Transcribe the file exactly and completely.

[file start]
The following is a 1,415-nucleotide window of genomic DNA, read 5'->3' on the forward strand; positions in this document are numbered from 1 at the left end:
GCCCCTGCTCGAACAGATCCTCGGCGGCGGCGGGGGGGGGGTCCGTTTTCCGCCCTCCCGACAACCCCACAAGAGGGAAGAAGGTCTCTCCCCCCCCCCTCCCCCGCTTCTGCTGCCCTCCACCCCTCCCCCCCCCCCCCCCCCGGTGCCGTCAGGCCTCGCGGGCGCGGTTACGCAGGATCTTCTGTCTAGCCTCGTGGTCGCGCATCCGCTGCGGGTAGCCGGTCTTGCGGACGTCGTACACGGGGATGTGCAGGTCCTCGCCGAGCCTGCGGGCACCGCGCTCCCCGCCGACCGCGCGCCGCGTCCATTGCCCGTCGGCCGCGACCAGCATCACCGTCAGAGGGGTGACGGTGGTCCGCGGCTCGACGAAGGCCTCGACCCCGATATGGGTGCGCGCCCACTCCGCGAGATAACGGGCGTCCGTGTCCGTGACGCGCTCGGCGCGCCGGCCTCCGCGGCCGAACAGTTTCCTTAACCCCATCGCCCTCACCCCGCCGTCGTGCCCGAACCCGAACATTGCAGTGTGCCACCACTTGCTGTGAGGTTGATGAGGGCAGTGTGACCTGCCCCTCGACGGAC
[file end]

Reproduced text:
The following is a 1,415-nucleotide window of genomic DNA, read 5'->3' on the forward strand; positions in this document are numbered from 1 at the left end:
GCCCCTGCTCGAACAGATCCTCGGCGGCGGCGGGGGGGGGGTCCGTTTTCCGCCCTCCCGACAACCCCACAAGAGGGAAGAAGGTCTCTCCCCCCCCCCTCCCCCGCTTCTGCTGCCCTCCACCCCTCCCCCCCCCCCCCCCCCGGTGCCGTCAGGCCTCGCGGGCGCGGTTACGCAGGATCTTCTGTCTAGCCTCGTGGTCGCGCATCCGCTGCGGGTAGCCGGTCTTGCGGACGTCGTACACGGGGATGTGCAGGTCCTCGCCGAGCCTGCGGGCACCGCGCTCCCCGCCGACCGCGCGCCGCGTCCATTGCCCGTCGGCCGCGACCAGCATCACCGTCAGAGGGGTGACGGTGGTCCGCGGCTCGACGAAGGCCTCGACCCCGATATGGGTGCGCGCCCACTCCGCGAGATAACGGGCGTCCGTGTCCGTGACGCGCTCGGCGCGCCGGCCTCCGCGGCCGAACAGTTTCCTTAACCCCATCGCCCTCACCCCGCCGTCGTGCCCGAACCCGAACATTGCAGTGTGCCACCACTTGCTGTGAGGTTGATGAGGGCAGTGTGACCTGCCCCTCGACGGAC